No Matter The Name, BitNile Holdings Is a Stock to Avoid


  • BitNile (NILE) is a holding company with high exposure to cryptocurrency mining.
  • Besides the fact that now is not the best time to be in the crypto mining business, there are other concerns.
  • With a track record of destroying shareholder value, it’s best to stay away from NILE stock.

Crypto mining machines

If you haven’t heard of BitNile Holdings (NYSEAMERICAN:NILE) and NILE stock, you may think it’s a company that has only recently gone public. But if I tell you some of its former names, like DPW Holdings or Ault Global, you’ll know right away it’s no new kid on the block.

A diversified holding company since the late 2010s, it has been highly active in the cryptocurrency space. With this, it has adopted its current moniker. Unfortunately, it has picked a bad time to further signal that it is a crypto mining and decentralized finance pure play.

This, however, isn’t the sole reason why you should take a hard pass. Whether as DPW, Ault, or its current name, it has been a destroyer of shareholder value. Chances of further value destruction run high. Put it all together and it’s clear why this stock gets an “F” rating in my Portfolio Grader.

NILE BitNile Holdings, Inc. $0.29

NILE Stock at a Glance

As mentioned, BitNile is a diversified holding company. It has several wholly-owned subsidiaries, plus a smattering of interests in several privately-held and publicly-traded companies. Its crypto-related business, however, is what is most in focus. This has been the case for several years.

NILE stock, formerly DPW stock, has surged and sunk many times since moving into the crypto space. Some short-term traders may have profited, but those who have held it for extended periods of time have been burned.

For instance, if you bought it in early 2021 when it briefly traded for over $7.99 per share, you would be down around 97% on your investment. Even worse, if you bought in late 2017 during the last crypto boom, you would be down 99.99%. Yes, you read that right. A near total loss.

How can that be the case? Blame it on a history of big losses and big shareholder dilution. Although more recent drops have been relatively less extreme, and future ones possibly less so, the company continues to employ the same playbook. That’s why, besides the fact that crypto finds itself in a severe downturn, this is not a great investment opportunity.

Past Performance May be a Sign of Future Losses

Like the saying goes, past performance is not indicative of future results. Still, when it comes to NILE stock, you may want to make an exception to that rule. Its poor performance over the past five years is not exactly something that inspires confidence.

It wasn’t by accident that BitNile has gone from a split-adjusted $4,512 per share to around 29 cents today. A perennial money loser, over the past five years it has had to repeatedly raise more money in order to keep the lights on. This has resulted in severe shareholder dilution. It has also reverse-split its shares to maintain a major market listing. Hence, the extremely high split adjusted price.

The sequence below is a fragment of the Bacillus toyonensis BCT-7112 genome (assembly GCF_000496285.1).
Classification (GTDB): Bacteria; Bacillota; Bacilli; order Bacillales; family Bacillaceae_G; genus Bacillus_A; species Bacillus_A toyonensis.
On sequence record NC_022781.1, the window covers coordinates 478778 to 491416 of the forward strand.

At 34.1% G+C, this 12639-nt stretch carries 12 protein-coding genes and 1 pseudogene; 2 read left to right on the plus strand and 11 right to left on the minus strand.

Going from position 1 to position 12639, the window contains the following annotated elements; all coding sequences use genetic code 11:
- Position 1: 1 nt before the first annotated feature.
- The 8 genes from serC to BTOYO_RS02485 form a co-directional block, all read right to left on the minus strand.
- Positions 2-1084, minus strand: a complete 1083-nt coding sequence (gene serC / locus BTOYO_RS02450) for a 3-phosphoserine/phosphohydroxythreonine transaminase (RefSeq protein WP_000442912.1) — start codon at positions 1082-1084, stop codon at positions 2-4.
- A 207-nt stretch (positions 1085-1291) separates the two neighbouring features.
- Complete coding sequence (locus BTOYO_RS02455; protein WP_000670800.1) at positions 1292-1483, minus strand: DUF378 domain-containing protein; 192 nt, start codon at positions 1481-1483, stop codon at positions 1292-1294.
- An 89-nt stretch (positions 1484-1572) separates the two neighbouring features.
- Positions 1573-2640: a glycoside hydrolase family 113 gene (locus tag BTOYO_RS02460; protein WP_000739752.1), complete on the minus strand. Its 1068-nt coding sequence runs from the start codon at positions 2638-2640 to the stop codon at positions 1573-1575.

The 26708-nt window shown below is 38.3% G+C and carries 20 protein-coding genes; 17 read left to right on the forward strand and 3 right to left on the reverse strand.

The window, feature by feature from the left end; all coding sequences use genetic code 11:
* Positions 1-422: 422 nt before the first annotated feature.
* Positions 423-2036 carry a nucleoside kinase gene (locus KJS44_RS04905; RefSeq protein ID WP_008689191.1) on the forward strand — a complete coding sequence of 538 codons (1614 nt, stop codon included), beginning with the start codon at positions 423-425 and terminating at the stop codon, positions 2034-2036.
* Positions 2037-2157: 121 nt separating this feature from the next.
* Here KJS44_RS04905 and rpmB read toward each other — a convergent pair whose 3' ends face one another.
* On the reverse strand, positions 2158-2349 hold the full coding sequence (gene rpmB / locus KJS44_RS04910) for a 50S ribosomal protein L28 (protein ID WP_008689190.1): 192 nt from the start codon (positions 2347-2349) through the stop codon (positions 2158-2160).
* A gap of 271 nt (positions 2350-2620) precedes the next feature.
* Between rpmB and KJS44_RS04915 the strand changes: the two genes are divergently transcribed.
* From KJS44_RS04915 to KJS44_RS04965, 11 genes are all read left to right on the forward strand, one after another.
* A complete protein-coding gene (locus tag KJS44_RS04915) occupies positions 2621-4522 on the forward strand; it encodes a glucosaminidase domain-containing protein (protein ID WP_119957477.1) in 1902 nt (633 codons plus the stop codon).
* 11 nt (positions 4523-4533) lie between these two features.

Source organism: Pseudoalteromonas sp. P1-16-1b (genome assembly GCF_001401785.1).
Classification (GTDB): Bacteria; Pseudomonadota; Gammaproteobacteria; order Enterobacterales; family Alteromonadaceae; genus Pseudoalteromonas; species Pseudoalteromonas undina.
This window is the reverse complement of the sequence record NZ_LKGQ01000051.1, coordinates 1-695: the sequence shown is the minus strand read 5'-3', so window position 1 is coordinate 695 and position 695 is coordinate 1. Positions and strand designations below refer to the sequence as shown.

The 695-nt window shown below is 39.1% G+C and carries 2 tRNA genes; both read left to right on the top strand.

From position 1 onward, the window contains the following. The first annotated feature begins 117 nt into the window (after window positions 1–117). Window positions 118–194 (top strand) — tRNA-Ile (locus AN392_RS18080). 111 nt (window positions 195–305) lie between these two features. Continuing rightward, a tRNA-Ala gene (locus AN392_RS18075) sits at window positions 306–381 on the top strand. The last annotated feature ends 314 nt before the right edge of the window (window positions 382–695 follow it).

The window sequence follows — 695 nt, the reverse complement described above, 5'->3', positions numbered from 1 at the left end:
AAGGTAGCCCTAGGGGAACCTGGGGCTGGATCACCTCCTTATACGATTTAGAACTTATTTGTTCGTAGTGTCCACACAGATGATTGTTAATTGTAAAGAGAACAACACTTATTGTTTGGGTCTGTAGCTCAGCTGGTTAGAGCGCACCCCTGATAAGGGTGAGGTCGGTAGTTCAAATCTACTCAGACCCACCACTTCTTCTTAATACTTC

Shareholder dilution has remained high, even in recent years. As InvestorPlace’s Stavros Georgiadis pointed out last month that since 2020, BitNile’s outstanding share count has gone from 9.6 million to 55.44 million.

Considering its negative operating cash flow, which was around $66.7 million in 2021, it wouldn’t be surprising if it raises capital on dilutive terms again in order to throw more money into its yet-to-be successful cryptocurrency ventures. This will, in turn, put more pressure on the stock.

The Verdict on NILE Stock

At current prices, which are deep in penny stock territory, you may be thinking “how much lower could it go?” Yes, barring an unexpected Chapter 11 filing, it’s doubtful BitNile will see another 99.99% drop.

That said, I wouldn’t rule out the risk of another double-digit price decline. Down the road, it will likely repeat the mistakes it has made for many years. It will probably continue to burn through cash, necessitating another dilutive capital raise.

To keep its listing, it could decide to do yet another reverse stock split (say, 1 for 25 to take it above penny stock levels). As subsequent rounds of capital are burned through with little to show for it, the stock could once again experience an extremely high drop in price.

With little to suggest that it’s on the verge of “hitting it big” with its crypto mining operations and a poor track record signaling more disappointment ahead, the best move with NILE stock is to stay away.

On the date of publication, Louis Navellier did not have (either directly or indirectly) any other positions in the securities mentioned in this article. InvestorPlace Research Staff member primarily responsible for this article did not hold (either directly or indirectly) any positions in the securities mentioned in this article.

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